Follow Techotopia on Twitter

On-line Guides
All Guides
eBook Store
iOS / Android
Linux for Beginners
Office Productivity
Linux Installation
Linux Security
Linux Utilities
Linux Virtualization
Linux Kernel
System/Network Admin
Scripting Languages
Development Tools
Web Development
GUI Toolkits/Desktop
Mail Systems
Eclipse Documentation

How To Guides
General System Admin
Linux Security
Linux Filesystems
Web Servers
Graphics & Desktop
PC Hardware
Problem Solutions
Privacy Policy




AppArmor Admin Guide
Previous Page Table of Contents Next Page

1.4 Immunizing Network Applications

An automated method for finding network server daemons that should be profiled is to use the aa-unconfined tool. You can also simply view a report of this information in the YaST module (refer to Application Audit Report for instructions).

The aa-unconfined tool uses the command netstat -nlp to inspect your open ports from inside your computer, detect the programs associated with those ports, and inspect the set of Novell AppArmor profiles that you have loaded. aa-unconfined then reports these programs along with the Novell AppArmor profile associated with each program or reports none if the program is not confined.

NOTE: If you create a new profile, you must restart the program that has been profiled to have it be effectively confined by AppArmor.

Below is a sample aa-unconfined output:

2325 /sbin/portmap not confined 
3702 /usr/sbin/sshd confined
   by '/usr/sbin/sshd (enforce)' 
4040 /usr/sbin/ntpd confined by '/usr/sbin/ntpd (enforce)' 
4373 /usr/lib/postfix/master confined by '/usr/lib/postfix/master (enforce)' 
4505 /usr/sbin/httpd2-prefork confined by '/usr/sbin/httpd2-prefork (enforce)'
5274 /sbin/dhcpcd not confined 
5592 /usr/bin/ssh not confined 
7146 /usr/sbin/cupsd confined by '/usr/sbin/cupsd (complain)'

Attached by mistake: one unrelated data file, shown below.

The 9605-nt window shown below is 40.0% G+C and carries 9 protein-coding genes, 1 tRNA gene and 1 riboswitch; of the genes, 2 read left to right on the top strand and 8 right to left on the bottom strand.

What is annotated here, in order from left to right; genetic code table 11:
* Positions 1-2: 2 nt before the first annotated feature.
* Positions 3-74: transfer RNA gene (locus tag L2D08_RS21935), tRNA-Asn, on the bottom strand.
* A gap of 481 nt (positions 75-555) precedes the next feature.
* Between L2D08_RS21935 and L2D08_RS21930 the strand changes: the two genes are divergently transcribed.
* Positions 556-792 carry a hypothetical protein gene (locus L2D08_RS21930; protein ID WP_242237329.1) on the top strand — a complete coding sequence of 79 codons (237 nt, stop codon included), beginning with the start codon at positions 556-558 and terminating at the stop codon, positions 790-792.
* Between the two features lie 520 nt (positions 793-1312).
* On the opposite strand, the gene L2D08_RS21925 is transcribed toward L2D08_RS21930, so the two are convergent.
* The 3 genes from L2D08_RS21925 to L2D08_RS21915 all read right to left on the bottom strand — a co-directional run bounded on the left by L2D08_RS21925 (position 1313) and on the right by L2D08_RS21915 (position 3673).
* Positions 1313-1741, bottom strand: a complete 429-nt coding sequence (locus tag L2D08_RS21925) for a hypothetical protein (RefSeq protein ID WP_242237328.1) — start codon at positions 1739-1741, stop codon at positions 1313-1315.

The first portion is a number. This number is the process ID number (PID) of the listening program.

The second portion is a string that represents the absolute path of the listening program

The final portion indicates the profile confining the program, if any.

NOTE: aa-unconfined requires root privileges and should not be run from a shell that is confined by an AppArmor profile.

aa-unconfined does not distinguish between one network interface and another, so it reports all unconfined processes, even those that might be listening to an internal LAN interface.

Finding user network client applications is dependent on your user preferences. The aa-unconfined tool detects and reports network ports opened by client applications, but only those client applications that are running at the time the aa-unconfined analysis is performed. This is a problem because network services tend to be running all the time, while network client applications tend only to be running when the user is interested in them.

Applying Novell AppArmor profiles to user network client applications is also dependent on user preferences. Therefore, we leave profiling of user network client applications as an exercise for the user.